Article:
Talking Dreaming Spies

For those of you who didn’t get a chance to see one of my Dreaming Spies tour stops, the good folks at Anderson’s Books in Naperville, IL have posted a nice interview about writing the book, the Bodleian library, being inducted into the Baker Street Irregulars, Russell’s Twittering, and writing Sherlockian erotica, all over on your YouTubes:

MWA cooks

So, this crime writer walks into a kitchen…

Or maybe a bar—it depends on what story you’re after, and what you’re hungry (or thirsty) for.

Whether it’s drinks to curl your hair or a soup to warm your heart, Kinsey Millhone’s peanut butter & pickle sandwich or Valentine Wilde’s chicken fricassee, or maybe a cup of Jack Reacher’s coffee with one of Mrs Hudson’s coffee-sheet cookies, there’s enough here to keep you fed and watered for weeks to come.

breakfast

Besides that, the book is really gorgeous–

insider

with pictures of scampi & bullets, spaghetti & pistols, and food porn that makes you want to ring up Nero Wolfe and invite him over for a plate of Alafair Burke’s run-soaked Nutella French toast. Check it out, here.

Pardon me, I’m feeling a bit peckish.  Maybe it’s time for me to slip out to the grocery store…91WTIdS-VbL

The Mystery Writers of America Cookbook is available today, from your local Indie bookseller, from Barnes & Noble, from Amazon—or until April 3 you can enter to win a copy at Goodreads.

The Mystery Writers Cookbook, by a hundred or more of us murderous sorts: recipes to kill for.mwa_cb_final_300dpi

Mary Russell’s War Journal (thirty-four): Conquest and carburetters

 

23 March 1915

This week has taught some interesting lessons, both in practical knowledge and, perhaps more valuable in the long run, in the subtle relationships between the sexes.

Dr X and I (I decided I should probably not use his name, since my presence as his chauffeur is probably against a string of regulations and I would not want the man struck off simply because he is too exhausted to stand up to me) have forged a reasonable working relationship, in which he agrees to permit me to drive him about the countryside on his daily rounds, while I agree not to lay wait for him outside of his door at night. As a temporary solution, it is most workable, although eventually I shall have to take on the skills of night-time driving.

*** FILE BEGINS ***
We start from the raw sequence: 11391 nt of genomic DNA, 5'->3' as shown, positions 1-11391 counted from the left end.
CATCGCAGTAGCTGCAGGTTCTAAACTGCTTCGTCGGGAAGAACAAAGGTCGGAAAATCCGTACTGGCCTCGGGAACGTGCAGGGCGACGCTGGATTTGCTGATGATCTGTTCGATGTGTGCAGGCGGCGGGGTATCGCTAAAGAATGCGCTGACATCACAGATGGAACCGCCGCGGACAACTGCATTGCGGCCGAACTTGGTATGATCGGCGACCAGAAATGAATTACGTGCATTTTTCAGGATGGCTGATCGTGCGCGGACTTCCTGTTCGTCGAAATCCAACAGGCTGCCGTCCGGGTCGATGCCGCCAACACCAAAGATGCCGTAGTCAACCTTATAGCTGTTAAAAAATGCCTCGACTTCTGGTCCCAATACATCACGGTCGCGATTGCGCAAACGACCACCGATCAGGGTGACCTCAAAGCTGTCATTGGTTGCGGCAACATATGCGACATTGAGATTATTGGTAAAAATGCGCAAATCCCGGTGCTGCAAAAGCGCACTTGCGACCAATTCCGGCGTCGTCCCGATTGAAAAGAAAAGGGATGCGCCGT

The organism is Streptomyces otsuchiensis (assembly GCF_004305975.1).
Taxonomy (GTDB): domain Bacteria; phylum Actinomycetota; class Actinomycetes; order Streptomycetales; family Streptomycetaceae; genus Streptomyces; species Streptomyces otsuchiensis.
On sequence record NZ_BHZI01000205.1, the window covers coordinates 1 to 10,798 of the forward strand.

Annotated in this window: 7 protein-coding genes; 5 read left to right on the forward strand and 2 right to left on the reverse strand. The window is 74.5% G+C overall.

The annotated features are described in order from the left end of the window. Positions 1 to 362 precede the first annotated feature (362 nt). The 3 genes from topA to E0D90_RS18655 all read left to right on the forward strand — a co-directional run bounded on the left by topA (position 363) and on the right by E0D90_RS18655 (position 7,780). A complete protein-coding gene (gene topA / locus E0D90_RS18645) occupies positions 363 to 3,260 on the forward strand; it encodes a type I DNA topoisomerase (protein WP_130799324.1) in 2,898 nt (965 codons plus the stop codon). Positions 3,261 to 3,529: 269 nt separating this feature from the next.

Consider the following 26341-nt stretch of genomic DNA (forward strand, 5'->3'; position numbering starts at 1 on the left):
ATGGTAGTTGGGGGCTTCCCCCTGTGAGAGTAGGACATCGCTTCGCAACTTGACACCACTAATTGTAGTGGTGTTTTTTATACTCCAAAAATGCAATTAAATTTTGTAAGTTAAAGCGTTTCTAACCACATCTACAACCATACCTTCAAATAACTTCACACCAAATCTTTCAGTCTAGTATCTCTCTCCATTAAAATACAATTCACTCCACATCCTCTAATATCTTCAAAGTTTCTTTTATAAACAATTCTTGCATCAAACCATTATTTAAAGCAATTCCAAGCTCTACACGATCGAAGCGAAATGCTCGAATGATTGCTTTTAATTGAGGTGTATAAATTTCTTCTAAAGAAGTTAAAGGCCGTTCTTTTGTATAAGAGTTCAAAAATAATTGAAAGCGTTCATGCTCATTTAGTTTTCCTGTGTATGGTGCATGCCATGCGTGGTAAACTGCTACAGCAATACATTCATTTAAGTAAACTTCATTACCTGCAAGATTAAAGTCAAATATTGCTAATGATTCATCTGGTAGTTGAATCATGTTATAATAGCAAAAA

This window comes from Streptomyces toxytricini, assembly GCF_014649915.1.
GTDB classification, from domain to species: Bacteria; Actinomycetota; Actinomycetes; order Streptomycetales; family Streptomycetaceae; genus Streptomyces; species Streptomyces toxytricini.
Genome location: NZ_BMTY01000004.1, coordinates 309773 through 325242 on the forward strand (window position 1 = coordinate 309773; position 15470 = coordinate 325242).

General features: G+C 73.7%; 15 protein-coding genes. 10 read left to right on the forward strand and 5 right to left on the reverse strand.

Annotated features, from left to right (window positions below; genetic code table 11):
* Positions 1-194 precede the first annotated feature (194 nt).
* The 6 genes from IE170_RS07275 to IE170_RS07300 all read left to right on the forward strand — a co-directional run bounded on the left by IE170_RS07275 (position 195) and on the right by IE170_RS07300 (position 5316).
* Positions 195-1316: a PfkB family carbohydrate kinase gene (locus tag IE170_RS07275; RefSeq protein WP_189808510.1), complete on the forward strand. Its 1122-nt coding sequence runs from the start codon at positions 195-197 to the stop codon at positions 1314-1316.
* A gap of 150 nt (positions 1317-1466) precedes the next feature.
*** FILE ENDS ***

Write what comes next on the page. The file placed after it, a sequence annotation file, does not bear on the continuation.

One of our trips this past week took us to Seaford, where he anticipated a longer than usual visit. As I prepared to settle in with my Latin, I noticed just down the road a small garage, so I set aside the text and moved the motor over to the establishment’s forecourt.

I have not reached the age of fifteen years without realising that men prefer not to take women seriously—even less, young women such as myself. There are two ways around this: one can either force matters, asserting one’s needs and abilities until the man reluctantly admits some degree of acknowledgment, or one can manipulate him. The first way is easier on a woman’s self-respect, but I have to admit, the second way is often faster and more productive.

In this case, my request—that the man in the greasy coveralls be hired to introduce me to the mysteries of the internal combustion engine—had the result I had anticipated: he laughed. Had his hands not been so filthy, I think he might have patted me on the head.

But instead of bridling and manoeuvring him into a corner, I did the unnatural (to me) and unexpected: I went soft, blinking my eyes at him (and contriving to seem shorter than I was) and admitting that it was silly, I knew, but until I knew just a couple of things, like changing tyres and what to do if the starter wouldn’t catch, the aged grandmother I lived with far at the end of a country lane would be vulnerable and might even have to move into town…